‘You have to be a little mad to play the rudra veena’

Malini Nair | Updated on June 28, 2019 Published on June 28, 2019

Change-maker Hegde was learning to play the sitar at a pre-university college in Sirsi, Karnataka, when she decided to take up the rudra veena   -  SHARATH HEGDE

Jyoti Hegde defied sexism and superstition to shoulder and master the stringed instrument

Mythology has it that the rudra veena was crafted by Shiva as a tribute to the beauty of Parvati as she lay in repose, an arm thrown across her breasts. But over time, the icon of female divinity became a tool of exclusion — women were not allowed to play the instrument because it was considered sacred.

Jyoti Hegde ran into this gender wall when she was 16. In 1981, when she declared her intention to master the stringed instrument, she was discouraged with two arguments: One that it would be too heavy for her frail shoulders, and two, its mystic powers could render her infertile.

“Well, here I am — I have been playing the rudra veena for nearly four decades, shouldering it, hauling it single-handedly all over the world. And I have a son, too,” says Hegde, 53, with a genial laugh. She has just wrapped up a concert in Ahmedabad and is on a two-day break in Mumbai when we meet her.

It took her a decade of backbreaking work, a lot of heartache, small and big battles against superstition, cynicism and sexism to become the first woman in modern times to master the instrument. She is now one of the most sought after rudra veena artistes in India, and a regular at most Dhrupad festivals.

But Hegde wears her pioneering role lightly. “I took no great pride in knowing that I was the only woman in the field. It is a matter of regret for me,” says Hegde, who has three female students learning under her now.

Driven by an infectious optimism, Hegde lives, far from the established culture hubs of India, in a small village near Sirsi, a hilly taluk in Northern Karnataka. She and her husband grow spices, areca nut and coconut on a plantation. Getting to a concert venue and back, armed with the eight-kilogram rudra veena, can often be a fraught effort.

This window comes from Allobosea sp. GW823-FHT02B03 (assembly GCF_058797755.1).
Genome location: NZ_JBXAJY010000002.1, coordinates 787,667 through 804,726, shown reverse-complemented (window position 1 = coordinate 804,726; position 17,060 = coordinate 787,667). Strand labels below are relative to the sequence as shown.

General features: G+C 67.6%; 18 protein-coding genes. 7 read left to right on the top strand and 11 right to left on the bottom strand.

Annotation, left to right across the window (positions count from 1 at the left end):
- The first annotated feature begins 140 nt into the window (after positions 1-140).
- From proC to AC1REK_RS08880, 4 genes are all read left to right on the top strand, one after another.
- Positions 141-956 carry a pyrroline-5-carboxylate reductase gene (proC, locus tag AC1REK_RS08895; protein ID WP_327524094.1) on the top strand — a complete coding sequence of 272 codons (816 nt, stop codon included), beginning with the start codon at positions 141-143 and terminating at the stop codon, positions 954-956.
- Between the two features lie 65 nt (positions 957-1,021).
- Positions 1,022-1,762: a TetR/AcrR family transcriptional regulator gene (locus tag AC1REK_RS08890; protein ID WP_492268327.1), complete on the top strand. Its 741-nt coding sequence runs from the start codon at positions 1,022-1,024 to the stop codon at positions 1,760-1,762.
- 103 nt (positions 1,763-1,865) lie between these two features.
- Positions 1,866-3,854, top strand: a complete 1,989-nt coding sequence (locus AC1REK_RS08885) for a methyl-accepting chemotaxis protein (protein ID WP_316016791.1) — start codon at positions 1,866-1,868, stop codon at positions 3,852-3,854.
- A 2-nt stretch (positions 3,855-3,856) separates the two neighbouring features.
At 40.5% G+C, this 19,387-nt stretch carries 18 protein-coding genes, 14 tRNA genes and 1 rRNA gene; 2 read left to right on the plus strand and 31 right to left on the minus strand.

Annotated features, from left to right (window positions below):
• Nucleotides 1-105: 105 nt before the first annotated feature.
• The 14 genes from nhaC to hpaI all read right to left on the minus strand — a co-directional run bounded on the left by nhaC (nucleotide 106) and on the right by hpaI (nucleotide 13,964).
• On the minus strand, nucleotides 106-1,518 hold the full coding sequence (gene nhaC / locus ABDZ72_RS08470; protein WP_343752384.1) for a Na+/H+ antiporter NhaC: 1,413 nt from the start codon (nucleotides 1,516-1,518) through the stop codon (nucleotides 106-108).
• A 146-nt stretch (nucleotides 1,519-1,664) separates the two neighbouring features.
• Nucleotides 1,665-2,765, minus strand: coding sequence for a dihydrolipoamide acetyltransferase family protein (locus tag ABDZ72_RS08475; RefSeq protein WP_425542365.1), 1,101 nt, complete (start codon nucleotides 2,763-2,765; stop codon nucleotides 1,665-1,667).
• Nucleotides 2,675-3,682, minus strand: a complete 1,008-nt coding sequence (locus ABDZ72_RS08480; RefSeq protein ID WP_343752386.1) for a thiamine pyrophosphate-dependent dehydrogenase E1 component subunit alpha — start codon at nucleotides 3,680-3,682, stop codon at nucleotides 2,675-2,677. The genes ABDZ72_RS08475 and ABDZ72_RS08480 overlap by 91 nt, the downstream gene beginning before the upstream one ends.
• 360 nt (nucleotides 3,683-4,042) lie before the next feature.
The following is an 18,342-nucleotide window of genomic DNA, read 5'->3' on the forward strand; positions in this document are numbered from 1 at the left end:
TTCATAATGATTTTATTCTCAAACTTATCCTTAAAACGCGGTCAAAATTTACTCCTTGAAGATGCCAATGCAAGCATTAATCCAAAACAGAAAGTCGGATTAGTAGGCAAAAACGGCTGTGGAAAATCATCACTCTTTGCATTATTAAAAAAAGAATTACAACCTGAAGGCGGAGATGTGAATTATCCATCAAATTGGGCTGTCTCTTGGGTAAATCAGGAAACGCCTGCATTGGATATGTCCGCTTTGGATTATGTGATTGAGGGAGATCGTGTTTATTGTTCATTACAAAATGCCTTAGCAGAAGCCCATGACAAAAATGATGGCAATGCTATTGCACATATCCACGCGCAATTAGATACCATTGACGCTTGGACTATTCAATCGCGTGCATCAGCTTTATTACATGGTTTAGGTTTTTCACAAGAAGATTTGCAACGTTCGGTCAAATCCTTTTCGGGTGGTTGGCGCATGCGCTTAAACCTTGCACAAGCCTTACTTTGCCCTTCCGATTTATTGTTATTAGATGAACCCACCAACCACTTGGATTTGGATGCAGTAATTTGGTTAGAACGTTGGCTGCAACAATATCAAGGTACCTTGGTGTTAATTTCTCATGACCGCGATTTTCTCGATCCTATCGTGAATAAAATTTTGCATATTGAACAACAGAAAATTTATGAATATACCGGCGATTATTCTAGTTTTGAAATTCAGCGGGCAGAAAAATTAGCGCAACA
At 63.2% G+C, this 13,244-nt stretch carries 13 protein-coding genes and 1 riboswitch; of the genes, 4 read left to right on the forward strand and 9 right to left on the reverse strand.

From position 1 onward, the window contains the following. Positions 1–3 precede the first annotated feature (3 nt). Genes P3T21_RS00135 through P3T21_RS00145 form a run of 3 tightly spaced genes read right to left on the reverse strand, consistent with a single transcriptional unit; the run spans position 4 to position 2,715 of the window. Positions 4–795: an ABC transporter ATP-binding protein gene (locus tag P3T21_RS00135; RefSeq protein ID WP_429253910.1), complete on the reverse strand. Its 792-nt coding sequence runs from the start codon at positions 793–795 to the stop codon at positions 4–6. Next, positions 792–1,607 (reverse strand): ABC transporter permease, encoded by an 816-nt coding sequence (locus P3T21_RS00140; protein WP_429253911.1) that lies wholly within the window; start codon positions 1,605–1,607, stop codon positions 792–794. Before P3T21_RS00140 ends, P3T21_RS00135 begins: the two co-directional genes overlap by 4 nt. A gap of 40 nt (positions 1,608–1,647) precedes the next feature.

“I have struggled all my life, so hardships don’t bother me anymore,” she says.

Hegde was learning to play the sitar under Bindu Madhav Pathak at a pre-university college in Sirsi when she first heard him play the rudra veena. “I was mesmerised, possessed by that deep, mystical dhaaun,” she recalls.

She asked Pathak if she could play the instrument. “Ladies ke bas ki baat nahin hai (this is beyond women),” he had replied. But he handed her a rusty, outsized rudra veena belonging to his guru, Ustad Murad Khan.

“I actually managed to wrest music from that veena,” she says. Moved by her drive, Pathak took her on as a student.

But Pathak soon moved to Hubli, 104 km from Sirsi, to take charge of the music department at Dharwad’s Karnatak University. Despite opposition from the family, Hegde, who was then already playing for All India Radio, moved to Hubli, too, to a hostel across the Pathak mansion. Her guru would take a 7.30 am bus to Dharwad, so she would park herself at his gate at 6 am and wait for him to finish his routine and start his half-hour yoga session.

“He would instruct me on the rudra veena through the asanas,” Hegde says. “After he left, I would practise till 4 pm, when he returned home. His family couldn’t quite get over this lone girl, so far from home, practising, oblivious to all else.”

In the meanwhile, trouble was brewing at home: Hegde’s mother had heard that the instrument impaired a woman’s reproductive system. She was summoned home and, at the age of 22, married off to a banker who, luckily, was supportive of her musical ambitions. The couple soon left for Khandwa, where her husband was posted. Hegde managed to keep her engagement with the rudra veena going in the Madhya Pradesh town.

When they returned to Karnataka in the early ’90s, Hegde decided to further push the boundaries. “I argued with guruji that the rudra veena couldn’t do justice to the nakhras (playfulness) of the sitar,” Hegde says. “Why not play on its grandeur, in the Dhrupad style?”

In her quest to master the style, she set out on the toughest journey — to become a disciple of the formidable veena maestro Asad Ali Khan, known as much for his artistry as his taciturn ways. “You are a woman and you live far — how will you manage to travel?” he asked her.

The Hegde family had by then moved to Sirsi and Delhi seemed like another planet. “I took my 15-year-old son, who was in high school, along with me to Delhi for courage but we had no place to stay,” Hegde recalls. “We would go to small hotels, stay with relatives, sometimes at Khansaheb’s home, waiting for classes,” she says.

“He finally took pity on me. He would summon me for lessons or ask me to sit on stage as he performed in Mumbai. I would book a room in some small hotel, [only to] find he wasn’t in a mood to teach,” Hegde recounts.

In this manner she refined her technique under Khan. She learnt the place of yoga in this music, attuning the instrument to the variations of the heartbeat.

“When you pull the strings of the rudra veena, you don’t expend the energy by letting it go like in other stringed instruments but pull the music into you. It is incredibly hard. You actually have to be a little mad to play the rudra veena,” she says with a self-deprecating guffaw.

(This new fortnightly column profiles women musicians who have broken gender barriers)

Malini Nair   -  BUSINESS LINE


Malini Nair is a journalist based in Delhi; write to her at

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Published on June 28, 2019
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